The work of Oscar-nominated writer-director Mike Mills (20th Century Women, Beginners) has always been grounded in an inescapable sense of empathy — for the world, the people who live in it, and the characters he crafts a film around.
Not only is the meditative black-and-white film C'mon C'mon yet another precise example of Mills crafting that empathy — it is also his best work to date. It is a tender family story told with overflowing love, from the grace given to the performances to the sense of care given to capturing a sense of place.
The film stars a career-best Joaquin Phoenix as Johnny, a radio journalist who's disconnected from his sister Viv, played by an exceptional Gaby Hoffmann, and her son Jesse, portrayed by the wonderful newcomer Woody Norman. Viv's husband, Paul, seen through the compassionate performance of Scoot McNairy, is experiencing a mental health crisis after moving away from his family for a job. When Viv goes to ensure he gets the help he needs, it's left to Johnny to look after her son whom her brother hasn't seen for nearly a year.
The film that follows takes us from Detroit to Los Angeles, New York and New Orleans as Johnny, with an adorable Jesse in tow, goes around interviewing children about what they think of their future. It is a film that delicately captures the ebb and flow of life with a kind eye for all its subjects, rebuilding the sense of connection Johnny had lost with his family.
This may sound like a film you've seen before. After all, there are many stories about family reconnecting. The presentation on display ensures it absolutely isn't. The pacing and editing of C'mon C'mon maintains a peaceful, melodic cadence that makes everything feel alive. The interviews with real children are seamlessly interwoven into the story, imbuing it with an unending sense of authenticity. The observations and reflections the children share are astutely illuminating, reflecting the value of listening to young people about what they think when facing an uncertain future.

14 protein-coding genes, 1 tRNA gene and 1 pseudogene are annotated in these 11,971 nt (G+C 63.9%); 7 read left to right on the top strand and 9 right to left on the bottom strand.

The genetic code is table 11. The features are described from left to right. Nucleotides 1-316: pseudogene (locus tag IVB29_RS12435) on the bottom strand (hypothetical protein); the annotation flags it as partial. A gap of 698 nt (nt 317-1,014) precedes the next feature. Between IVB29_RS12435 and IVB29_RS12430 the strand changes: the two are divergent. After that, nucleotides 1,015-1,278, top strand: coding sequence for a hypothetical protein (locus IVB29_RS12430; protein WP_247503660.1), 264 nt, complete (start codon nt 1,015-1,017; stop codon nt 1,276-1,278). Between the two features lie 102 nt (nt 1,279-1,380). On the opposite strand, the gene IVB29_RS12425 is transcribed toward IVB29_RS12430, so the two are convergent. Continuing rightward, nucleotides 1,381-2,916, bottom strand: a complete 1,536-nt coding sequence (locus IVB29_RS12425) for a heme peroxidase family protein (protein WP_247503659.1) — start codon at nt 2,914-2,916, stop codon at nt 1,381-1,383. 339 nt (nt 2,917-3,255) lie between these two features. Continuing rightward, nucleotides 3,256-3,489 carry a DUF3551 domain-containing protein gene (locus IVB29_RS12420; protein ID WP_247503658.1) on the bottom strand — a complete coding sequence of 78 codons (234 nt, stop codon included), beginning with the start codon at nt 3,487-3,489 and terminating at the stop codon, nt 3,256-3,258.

Not only is the work of radio journalism brought to life, but so too are the places the film takes us to. It is remarkable that a location like New York, which holds a ubiquitous presence in cinema, can feel fresh. Every angle and perspective feels like one you haven't seen before. As Johnny himself remarks about his work, it is that ability to transform the mundane into something immortal that makes the film so transcendent. It also is deeply funny, eliciting many a chuckle at the push and pull between the two travelers as they learn from each other's quirks along the way.
From the first moment when Jesse begins to experiment with the radio equipment, capturing recordings of his own, there is a spectacular use of sound that wraps you up in the vibrancy of the world. From the waves crashing on the beach to the roller skaters going by a pianist playing a song on the street, everything is just so perfectly attuned to the rhythm of the world around them. This includes the rich relationships between the characters as they begin to care for each other even as they are at difficult points in their lives.
Johnny is facing down loneliness, a feeling he acknowledges he masks with humor in one of many recorded monologues. Jesse is trying to cope with what he knows about the challenges facing Paul, a father we see he deeply loves in many near-silent scenes that speak volumes about their relationship. Viv and Johnny are working through the loss of their mother, something they both mourned in different ways and are able to finally discuss from a distance over the phone. Every performance absolutely shines, giving these complex emotions shape and form. Some of this feels like familiar ground for Mills. Like his outstanding 20th Century Women in 2016, this film is about family and relationships. Like that film, he weaves in characters reading specific texts that appear on screen. From children's books to an incisive essay by filmmaker Kirsten Johnson, they serve as reflections on the themes of the story.
Yet here, it all feels more fully realized. The family at the core is given more depth, and the texts speak more cohesively with the images on screen. It is Mills rising above the high bar he has set for himself. The result is a sublime work of art that, while a humble story about a family, serves as a vast reflection on life which becomes as immortal as the interviews embedded within it. ♦C'MON C'MON